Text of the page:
Metro Rail has discovered cracks in 16 more pillars, taking the total to 18 over the last two days; two pillars with cracks were reported on Sunday.
They will now be subjected to more stringent tests to ascertain the magnitude of the damage.
Delhi Metro Rail Corpo-ration’s own engineers found these cracks during inspections ordered in the aftermath of a pillar collapse near Zamrudpur in south Delhi on July 12, in which six people were killed.
“The cracks appear superficial by and large,” said Metro Rail spokesperson Anuj Dayal. “But the managing director (E. Sreedharan) has been over cautious after the July 12 accident and has ordered complete investigation of these piers.”
All the pillars with cracks were cantilevers — inverted L-shaped pillars — as was the one that collapsed in Zamrudpur.
Eight of these pillars (also called piers) were on the Central Secretariat-Badarpur line, of the Zamrudpur infamy, another eight on the Central Secretariat-Gurgaon line and the remaining two on the Yamuna Bank-Noida stretch.
Two of these lines are being constructed by Gammon India, a Rs 3,657 crore engineering major, and the third by Simplex Infrastructures Limited, a Rs 4,713 crore engineering and construction company.
Metro Rail officials described the cracks as hairline, mostly invisible to naked eye.
Dayal said surface cracks in concrete are not uncommon and hairline cracks can easily be repaired using different techniques.
“Indian standard codes for design of reinforced concrete structures allow and permit tension cracks within limits,” Dayal said.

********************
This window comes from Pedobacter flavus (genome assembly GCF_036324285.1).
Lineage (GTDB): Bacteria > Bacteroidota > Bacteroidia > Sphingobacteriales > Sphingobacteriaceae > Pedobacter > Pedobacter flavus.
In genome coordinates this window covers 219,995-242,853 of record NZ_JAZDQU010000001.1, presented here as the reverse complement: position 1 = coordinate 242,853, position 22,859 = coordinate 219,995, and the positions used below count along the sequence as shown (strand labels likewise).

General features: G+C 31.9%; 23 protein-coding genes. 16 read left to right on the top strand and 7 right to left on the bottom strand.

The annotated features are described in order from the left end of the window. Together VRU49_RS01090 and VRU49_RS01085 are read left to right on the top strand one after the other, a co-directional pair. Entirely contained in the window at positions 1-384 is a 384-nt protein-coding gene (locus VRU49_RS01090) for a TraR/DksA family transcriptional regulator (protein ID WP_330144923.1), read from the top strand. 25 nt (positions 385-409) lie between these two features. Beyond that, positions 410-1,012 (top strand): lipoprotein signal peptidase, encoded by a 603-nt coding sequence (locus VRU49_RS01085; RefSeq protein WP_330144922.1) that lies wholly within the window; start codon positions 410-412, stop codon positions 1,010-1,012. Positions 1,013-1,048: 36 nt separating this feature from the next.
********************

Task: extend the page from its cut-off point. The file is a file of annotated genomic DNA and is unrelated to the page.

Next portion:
“There is no need to panic.”
But Delhi will take some convincing. It was a crack that led to the Zamrudpur collapse.
The engineers had patched it up and given it the go ahead when in fact the pillar should have been pulled down completely.
Sreedharan had later said that his own gut feeling was to pull down the pillar.
But he allowed himself to be persuaded by his officers to carry on after a patch-up job.
A committee headed by Shirish Patel, a private consultant with expertise in structural engineering, will be taking a closer look at these pillars, as part of his brief to survey all cantilever pillars after the Zamrudpur accident.
As a measure of Metro's famed thoroughness, Dayal said, a similar inspection of pillars and structures was carried out in Phase I, which has been operational for some years now, consisting three lines covering over 65-kilometres.
“A complete span over the Yamuna was rebuilt after the engineers found some problem with that,” Dayal said.
They are ready to do the same if these fresh cracks turned out more serious than expected.